Tag Archives: mixing

Mixing a Big Band CD – Part 1

Back in August of 2007 and January of 2008, a Big Band that I play in recorded two live performances for a “Demo CD”. Well, in the 2 some years since we made the two recordings, the project has become a full-blown album that is currently playing on Jazz Radio stations and available on the iTunes store. This is the multipart story of how I mixed 8 of the 17 songs on the CD.

The original idea was that we wanted more gigs, and that a lot of people wanted to hear the band before booking it, so we needed a “Demo CD”. At the time we had live recordings that I was making using my Rode NT 4, but a lot of them suffered from crowd noise, wind noise, etc. We wanted something a little bit better. So, we hired someone to do a live recording of the band. Each person individually mic’d, etc, etc. The first concert was in August of 2007, part of a Jazz thing the area puts on (though I don’t think they did it this year…..darn economy). It was held at the Blackhawk Auto Museum.

If you have been to the museum, or look at the pictures…..it is a recording person’s nightmare. Marble floors, surfaces where things bounce off of (cars, pillars, people), plus crowd noise. The crowd was there for a night of socializing and stuff, and as the evening went on, the noise became louder and louder (more on that in later). Anyhow, we had the concert, I made a live recording using my gear, and listened to it. Lots of noise, people talking, eating, dropping glasses, etc. Lots of reverb from the room (more like a Batcave to me).

The mix engineer pretty much decided that the session wasn’t going to yield a lot of material. I think he looked at 3 tracks or so. The project pretty much sat in limbo until the next concert where the scene was totally different. An actual performing arts center. A quiet audience. Acoustic grand piano (the Blackhawk gig the piano player used a keyboard). Different lead alto. Different microphones. Pretty much totally the opposite of the first recording session.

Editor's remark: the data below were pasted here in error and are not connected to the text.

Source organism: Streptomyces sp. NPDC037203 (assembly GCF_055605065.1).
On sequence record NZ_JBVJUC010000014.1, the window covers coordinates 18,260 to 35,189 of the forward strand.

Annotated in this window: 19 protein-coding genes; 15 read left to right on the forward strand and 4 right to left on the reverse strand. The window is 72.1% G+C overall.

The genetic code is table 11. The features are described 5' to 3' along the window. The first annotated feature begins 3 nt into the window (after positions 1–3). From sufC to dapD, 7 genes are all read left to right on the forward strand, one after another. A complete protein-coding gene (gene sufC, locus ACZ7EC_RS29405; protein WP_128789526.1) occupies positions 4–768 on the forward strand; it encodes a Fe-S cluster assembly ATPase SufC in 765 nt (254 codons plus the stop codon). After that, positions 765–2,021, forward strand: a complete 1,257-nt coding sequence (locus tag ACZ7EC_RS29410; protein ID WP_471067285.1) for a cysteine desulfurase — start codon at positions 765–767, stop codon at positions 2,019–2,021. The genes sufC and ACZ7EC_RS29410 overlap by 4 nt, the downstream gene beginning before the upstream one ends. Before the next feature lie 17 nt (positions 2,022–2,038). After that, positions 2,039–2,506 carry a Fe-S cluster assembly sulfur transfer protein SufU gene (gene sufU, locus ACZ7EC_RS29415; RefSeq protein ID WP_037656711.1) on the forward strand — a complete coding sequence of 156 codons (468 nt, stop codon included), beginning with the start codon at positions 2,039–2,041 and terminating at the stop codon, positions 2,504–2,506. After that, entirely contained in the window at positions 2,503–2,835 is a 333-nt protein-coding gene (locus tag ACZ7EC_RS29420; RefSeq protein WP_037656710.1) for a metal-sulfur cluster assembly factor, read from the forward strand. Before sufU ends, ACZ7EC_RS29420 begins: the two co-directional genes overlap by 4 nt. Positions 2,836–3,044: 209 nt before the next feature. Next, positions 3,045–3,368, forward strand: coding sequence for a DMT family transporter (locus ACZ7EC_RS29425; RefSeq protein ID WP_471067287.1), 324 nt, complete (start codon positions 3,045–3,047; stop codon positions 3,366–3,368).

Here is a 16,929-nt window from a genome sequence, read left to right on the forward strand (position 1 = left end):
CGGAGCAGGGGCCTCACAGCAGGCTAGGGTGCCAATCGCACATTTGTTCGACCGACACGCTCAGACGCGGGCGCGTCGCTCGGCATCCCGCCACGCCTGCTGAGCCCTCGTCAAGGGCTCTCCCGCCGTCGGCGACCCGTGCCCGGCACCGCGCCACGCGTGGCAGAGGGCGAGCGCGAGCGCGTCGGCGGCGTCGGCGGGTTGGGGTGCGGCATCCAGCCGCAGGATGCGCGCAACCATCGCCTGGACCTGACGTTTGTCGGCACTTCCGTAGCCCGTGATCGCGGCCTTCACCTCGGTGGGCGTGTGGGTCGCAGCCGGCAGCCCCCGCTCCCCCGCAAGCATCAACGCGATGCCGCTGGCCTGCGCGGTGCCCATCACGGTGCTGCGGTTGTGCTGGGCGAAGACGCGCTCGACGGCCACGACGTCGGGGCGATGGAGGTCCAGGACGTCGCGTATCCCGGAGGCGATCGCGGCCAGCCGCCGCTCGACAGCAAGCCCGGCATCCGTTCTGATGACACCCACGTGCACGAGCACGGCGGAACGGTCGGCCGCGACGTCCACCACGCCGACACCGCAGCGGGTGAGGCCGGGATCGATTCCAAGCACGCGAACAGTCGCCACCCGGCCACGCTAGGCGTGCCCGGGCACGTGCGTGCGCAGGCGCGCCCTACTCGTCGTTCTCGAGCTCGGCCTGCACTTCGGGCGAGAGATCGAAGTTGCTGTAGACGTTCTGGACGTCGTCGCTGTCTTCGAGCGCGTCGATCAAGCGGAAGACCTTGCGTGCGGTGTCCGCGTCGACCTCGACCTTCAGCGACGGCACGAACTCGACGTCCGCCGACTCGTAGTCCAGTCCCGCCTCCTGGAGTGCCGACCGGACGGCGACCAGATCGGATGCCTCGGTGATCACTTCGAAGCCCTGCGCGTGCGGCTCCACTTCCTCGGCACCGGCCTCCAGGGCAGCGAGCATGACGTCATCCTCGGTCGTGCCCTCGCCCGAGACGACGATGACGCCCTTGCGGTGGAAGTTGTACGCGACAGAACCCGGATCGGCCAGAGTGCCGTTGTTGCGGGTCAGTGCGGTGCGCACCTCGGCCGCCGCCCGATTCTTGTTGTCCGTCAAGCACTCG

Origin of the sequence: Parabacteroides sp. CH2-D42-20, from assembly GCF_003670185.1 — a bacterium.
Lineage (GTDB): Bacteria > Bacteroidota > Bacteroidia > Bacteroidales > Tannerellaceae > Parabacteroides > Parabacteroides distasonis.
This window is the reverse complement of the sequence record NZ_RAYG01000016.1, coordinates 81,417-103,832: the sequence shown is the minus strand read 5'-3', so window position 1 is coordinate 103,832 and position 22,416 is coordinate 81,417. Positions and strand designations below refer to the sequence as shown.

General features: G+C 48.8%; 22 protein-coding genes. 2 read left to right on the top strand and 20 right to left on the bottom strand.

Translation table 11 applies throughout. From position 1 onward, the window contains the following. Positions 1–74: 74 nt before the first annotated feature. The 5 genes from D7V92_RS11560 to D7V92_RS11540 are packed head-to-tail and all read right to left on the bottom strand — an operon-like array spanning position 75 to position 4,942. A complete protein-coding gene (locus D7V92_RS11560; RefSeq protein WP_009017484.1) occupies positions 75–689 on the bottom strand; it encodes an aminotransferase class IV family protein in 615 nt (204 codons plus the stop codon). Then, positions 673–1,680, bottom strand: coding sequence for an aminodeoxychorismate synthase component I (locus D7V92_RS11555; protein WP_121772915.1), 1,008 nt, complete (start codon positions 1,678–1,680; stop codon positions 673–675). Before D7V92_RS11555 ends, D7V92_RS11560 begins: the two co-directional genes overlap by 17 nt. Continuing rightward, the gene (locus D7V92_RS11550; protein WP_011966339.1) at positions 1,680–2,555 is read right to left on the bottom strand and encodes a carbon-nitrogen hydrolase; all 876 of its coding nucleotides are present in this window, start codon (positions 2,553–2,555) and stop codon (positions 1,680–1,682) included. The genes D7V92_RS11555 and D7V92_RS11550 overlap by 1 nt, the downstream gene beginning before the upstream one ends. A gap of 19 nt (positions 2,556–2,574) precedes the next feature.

In the interval between the two concerts, I won a contest. Yeah. It DOES happen to people. So, suddenly I had stuff that was like…..pro level. Stuff I didn’t now how to use (I was a Digital Performer person since…..forever). And in January of 2008, my trusty old PowerMac Quicksilver 2002 (or my hackintosh, since I upgraded it to dual processor, etc etc) died and I replaced it with a 2008 MacPro Dual Quad-Core. The stars were aligning. In I believe March of 2008 I got to go to a mixing session. I had mentioned to the engineer that I had recently come into a ProTools setup (M-Powered), and if I could maybe get the tracks to the first concert to mess around with to get my feet wet in ProTools and whatnot. He agreed, and during that session in March, I brought a portable drive with me, and he loaded up a blank session (with like 3 edits he did) that was the Blackhawk concert. Something like 18 tracks totaling over 20 gigs of data……

Part two (what I got…..what a mess!) Coming soon.


I have had the pleasure the last few week to work on mixing a big band that I play in. We recorded 20 something tracks at a concert, and I was able to obtain the Pro Tools session, and set off to salvage the recording session. We recorded twice, and supposedly the second session was better, so, they have been mixing that in the studio. However, the vocalist who performs with us did way better the first session. It was a good way to get your feet wet with Pro Tools, and the whole mixing thing. I’ve always wanted to do a big project like this.

After some cutting, balancing, EQing, etc, etc, I had a fairly good mix happening, but it really lacked something. That something was a good reverb. I was using D-Verb, Pro Tools reverb. Not really all the great. Ozone 3 has a great reverb that I have been using (LOVE Ozone 3) on stuff, but it didn’t seem to do the job. What they were using in the studio was Altiverb, an amazing convolution reverb program.

I’m not going to do an in depth review of it, but what I will say is that this program made everything sound better. The right space, and the right amount made all my mixes finally work and pass the test with various band members. It adds that quality to sound that……it is not easily put into works. It’s the gel, it’s the glue, it’s the stuff. The right reverb just makes it work, and Altiverb is that sort of reverb. True, it was a lot of money, but it makes everything sound better. Even midi mockups sound more realistic now.

Highly recommended. 9.5 out of 10. .5 deducted for the use of iLok, which I’m beginning to hate.